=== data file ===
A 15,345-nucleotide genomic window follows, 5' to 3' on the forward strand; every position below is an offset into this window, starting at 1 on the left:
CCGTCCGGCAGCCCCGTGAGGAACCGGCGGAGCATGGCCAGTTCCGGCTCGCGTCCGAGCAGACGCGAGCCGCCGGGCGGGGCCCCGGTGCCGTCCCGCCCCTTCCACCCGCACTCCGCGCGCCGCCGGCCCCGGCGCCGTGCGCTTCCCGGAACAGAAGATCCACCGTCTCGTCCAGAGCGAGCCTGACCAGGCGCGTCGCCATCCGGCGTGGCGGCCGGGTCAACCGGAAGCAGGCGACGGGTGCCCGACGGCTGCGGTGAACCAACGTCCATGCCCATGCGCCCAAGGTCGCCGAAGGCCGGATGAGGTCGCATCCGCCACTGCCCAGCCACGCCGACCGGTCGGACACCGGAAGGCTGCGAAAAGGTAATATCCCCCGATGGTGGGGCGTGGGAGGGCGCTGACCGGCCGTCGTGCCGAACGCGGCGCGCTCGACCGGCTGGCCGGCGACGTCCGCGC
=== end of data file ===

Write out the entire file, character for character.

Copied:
A 15,345-nucleotide genomic window follows, 5' to 3' on the forward strand; every position below is an offset into this window, starting at 1 on the left:
CCGTCCGGCAGCCCCGTGAGGAACCGGCGGAGCATGGCCAGTTCCGGCTCGCGTCCGAGCAGACGCGAGCCGCCGGGCGGGGCCCCGGTGCCGTCCCGCCCCTTCCACCCGCACTCCGCGCGCCGCCGGCCCCGGCGCCGTGCGCTTCCCGGAACAGAAGATCCACCGTCTCGTCCAGAGCGAGCCTGACCAGGCGCGTCGCCATCCGGCGTGGCGGCCGGGTCAACCGGAAGCAGGCGACGGGTGCCCGACGGCTGCGGTGAACCAACGTCCATGCCCATGCGCCCAAGGTCGCCGAAGGCCGGATGAGGTCGCATCCGCCACTGCCCAGCCACGCCGACCGGTCGGACACCGGAAGGCTGCGAAAAGGTAATATCCCCCGATGGTGGGGCGTGGGAGGGCGCTGACCGGCCGTCGTGCCGAACGCGGCGCGCTCGACCGGCTGGCCGGCGACGTCCGCGC